Here’s how you can create a custom brush using your own images called Stamps. You can adjust your brush in regards to size, opacity and smoothness, and tune them to pressure sensitivity, tilt and velocity as you choose. You can also adjust the spacing, scatter and rotation of your stamps for a sense of randomness or evenness.
  1. Double-tap a tool on the tool wheel (or tap an active tool) to enter the Brushes menu.
  2. Beside “My Brushes”, tap + New Pack.
  3. In the new pack that appears, tap + New.
  4. Tap the new brush icon to enter the brush editor, or tap “Edit Brush” in the viewer up top.
  5. Under Core Setup, choose whether you want to make a Stamp-type brush, or a Reveal-type brush
    • A Stamp brush stacks one or several images (called Stamps) on top of each other at intervals you set to create your brush texture.
    • A Reveal brush uses one or several images to reveal a Grain (also an image, preferrably seamless at the edges) underneath. The resulting stroke of this brush is even and consistent, there is no “overlap” when a stroke doubles back on itself.
  6. Tap the + under Stamp Source to import an image from the camera, photo roll or Files / Cloud. This one image is all that you need to create a great brush. You can see it update live in the viewer from the moment you import the image throughout the fine-tuning process. We recommend you draw in it as much as you like to try out the brush while you create it.
    For more complexity and randomness, you can import up to nine images. We recommend a 256 x 256 px image size or a 512 x 512 px image size for drawing. For giant background-type strokes or large prints, you can go up to 1024 x 1024 px, but note that strokes made from large image sizes will take up performance on your device.
    If you have a Grain you’d like to use (an interesting, underlying textural image), tap Grain Source to import it. Ideally, this should be a seamless image to prevent you from seeing the lines (or seams) when the image repeats during the stroke. To learn how to make a grain seamless, read our article here. Using a grain is optional, but is particularly nice when creating a Reveal-type brush.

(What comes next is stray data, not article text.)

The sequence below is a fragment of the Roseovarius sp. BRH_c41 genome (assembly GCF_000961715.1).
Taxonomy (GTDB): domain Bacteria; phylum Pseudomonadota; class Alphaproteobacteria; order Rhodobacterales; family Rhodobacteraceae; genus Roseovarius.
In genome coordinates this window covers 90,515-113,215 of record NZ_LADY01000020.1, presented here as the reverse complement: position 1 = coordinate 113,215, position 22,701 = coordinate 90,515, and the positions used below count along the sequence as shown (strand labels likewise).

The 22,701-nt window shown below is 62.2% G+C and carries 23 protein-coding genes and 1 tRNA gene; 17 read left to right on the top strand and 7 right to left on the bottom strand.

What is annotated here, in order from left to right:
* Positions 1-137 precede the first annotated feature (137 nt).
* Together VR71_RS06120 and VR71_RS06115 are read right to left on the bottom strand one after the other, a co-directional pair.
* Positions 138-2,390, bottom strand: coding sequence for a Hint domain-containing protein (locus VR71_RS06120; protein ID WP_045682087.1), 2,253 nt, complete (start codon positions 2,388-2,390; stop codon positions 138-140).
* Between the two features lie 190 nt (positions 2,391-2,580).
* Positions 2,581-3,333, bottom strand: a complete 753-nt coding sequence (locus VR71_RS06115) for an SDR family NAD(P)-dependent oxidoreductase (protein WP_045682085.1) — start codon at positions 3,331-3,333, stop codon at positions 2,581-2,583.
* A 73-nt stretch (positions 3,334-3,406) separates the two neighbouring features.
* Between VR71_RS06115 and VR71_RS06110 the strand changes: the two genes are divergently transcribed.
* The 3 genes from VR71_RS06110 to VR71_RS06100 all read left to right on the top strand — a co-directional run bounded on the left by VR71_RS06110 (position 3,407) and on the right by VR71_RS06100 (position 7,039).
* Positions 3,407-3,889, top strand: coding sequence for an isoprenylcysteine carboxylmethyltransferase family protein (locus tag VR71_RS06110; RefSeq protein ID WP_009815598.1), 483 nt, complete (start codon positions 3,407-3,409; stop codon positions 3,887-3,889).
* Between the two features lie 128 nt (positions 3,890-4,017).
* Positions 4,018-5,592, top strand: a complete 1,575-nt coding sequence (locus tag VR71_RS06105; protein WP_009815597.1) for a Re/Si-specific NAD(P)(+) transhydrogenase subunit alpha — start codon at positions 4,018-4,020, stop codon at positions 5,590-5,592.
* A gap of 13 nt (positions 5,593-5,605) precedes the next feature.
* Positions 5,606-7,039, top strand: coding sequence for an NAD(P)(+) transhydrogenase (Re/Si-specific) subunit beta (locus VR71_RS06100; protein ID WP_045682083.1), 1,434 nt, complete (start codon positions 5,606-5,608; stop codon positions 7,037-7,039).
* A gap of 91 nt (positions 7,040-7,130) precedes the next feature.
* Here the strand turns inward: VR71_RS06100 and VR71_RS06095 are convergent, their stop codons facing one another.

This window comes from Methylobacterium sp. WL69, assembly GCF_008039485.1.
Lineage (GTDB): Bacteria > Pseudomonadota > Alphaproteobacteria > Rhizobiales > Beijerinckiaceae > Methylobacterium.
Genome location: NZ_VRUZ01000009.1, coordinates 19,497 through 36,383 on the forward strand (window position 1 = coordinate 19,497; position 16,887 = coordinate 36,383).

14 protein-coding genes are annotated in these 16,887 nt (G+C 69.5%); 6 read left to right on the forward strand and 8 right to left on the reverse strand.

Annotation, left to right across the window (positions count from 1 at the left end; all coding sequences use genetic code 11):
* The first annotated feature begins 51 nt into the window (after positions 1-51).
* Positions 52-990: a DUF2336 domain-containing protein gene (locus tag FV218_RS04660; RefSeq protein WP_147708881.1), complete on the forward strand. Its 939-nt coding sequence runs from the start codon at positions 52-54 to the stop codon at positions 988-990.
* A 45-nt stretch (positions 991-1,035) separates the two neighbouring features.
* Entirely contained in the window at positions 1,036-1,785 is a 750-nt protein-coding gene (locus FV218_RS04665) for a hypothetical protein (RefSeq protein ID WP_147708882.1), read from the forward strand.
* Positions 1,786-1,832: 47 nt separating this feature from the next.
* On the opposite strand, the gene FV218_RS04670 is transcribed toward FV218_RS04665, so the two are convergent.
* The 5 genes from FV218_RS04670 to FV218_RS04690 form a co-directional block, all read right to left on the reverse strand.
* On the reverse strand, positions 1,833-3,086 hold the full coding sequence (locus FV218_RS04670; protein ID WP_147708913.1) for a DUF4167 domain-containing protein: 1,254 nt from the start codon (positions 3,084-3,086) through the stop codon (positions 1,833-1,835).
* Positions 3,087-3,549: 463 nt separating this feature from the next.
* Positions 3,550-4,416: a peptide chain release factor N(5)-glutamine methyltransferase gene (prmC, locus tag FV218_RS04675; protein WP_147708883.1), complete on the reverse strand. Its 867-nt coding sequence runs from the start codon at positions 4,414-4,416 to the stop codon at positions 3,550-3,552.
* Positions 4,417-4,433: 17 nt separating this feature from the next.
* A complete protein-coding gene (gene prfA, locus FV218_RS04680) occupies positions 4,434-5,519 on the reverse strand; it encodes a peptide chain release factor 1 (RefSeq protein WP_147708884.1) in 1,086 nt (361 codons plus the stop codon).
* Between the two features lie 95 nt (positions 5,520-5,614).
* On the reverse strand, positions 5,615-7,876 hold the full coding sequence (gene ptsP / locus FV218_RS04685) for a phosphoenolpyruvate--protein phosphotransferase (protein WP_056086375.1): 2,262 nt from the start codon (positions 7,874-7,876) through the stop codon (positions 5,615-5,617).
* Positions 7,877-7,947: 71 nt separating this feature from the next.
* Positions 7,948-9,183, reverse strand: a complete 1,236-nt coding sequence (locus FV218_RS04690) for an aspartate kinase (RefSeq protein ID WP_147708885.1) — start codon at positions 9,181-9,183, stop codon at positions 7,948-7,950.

7. Under Presets & Dynamics, choose your brush’s Size using the slider. Use the variance graph beneath it to set the action to your stylus for Pressure, Tilt or Velocity.
    A smooth stroke upwards (or downwards) across the graph works best. Double-tap the value graph (1 - 1000%) on the side to reset it.
    Do the same for Opacity and Smoothness.
  8. Under Shape Controls, use the slider and variance graph to set the Spacing of your stamps. You’ll notice the handle on the slider is split down the middle. Keeping the handles together makes your spacing even and predictable. Moving the handles apart creates a range of randomness within which your stamp images will appear along the stroke.
    Do the same for Scatter (how far apart they appear vertically along the stroke), and Rotation (how far the image rotates along the stroke).
    By default, the stroke will follow the azimuth of your stylus tip, meaning it will turn as your stylus tip turns. To disable this and make a stroke that draws along a straight “track” no matter how you turn your stylus, check the “Rotate Along Stroke Path” box.
  9. Under Advanced Settings, choose which Layer type you’d like your brush to appear in. When using Automatic Layering, Concepts assigns your brush to a layer by its tool type, drawing automatically in that layer when you choose that tool. If you choose to use Manual Layering (drawing in many layers with the same tool, for example), it will simply label the layer with the name of the tool you define.
  10. Exit the brush editor by tapping outside the overlay, and return to your canvas. Enjoy drawing with your new brush!
If you’d like a more in-depth walkthrough, please watch our video tutorial, Create your own brushes in Concepts 5.1, or check out our How to Create a Custom Brush photo tutorial (which includes sample stamp and grain images for you to try).

To learn how to make simple or more complex stamps and grains for your brushes, see this photo tutorial.

For more brush inspiration, try making a photo-based brush or make your own acrylic brush.

We have further information for you about brushes, creating them and sharing them in our fully illustrated manual.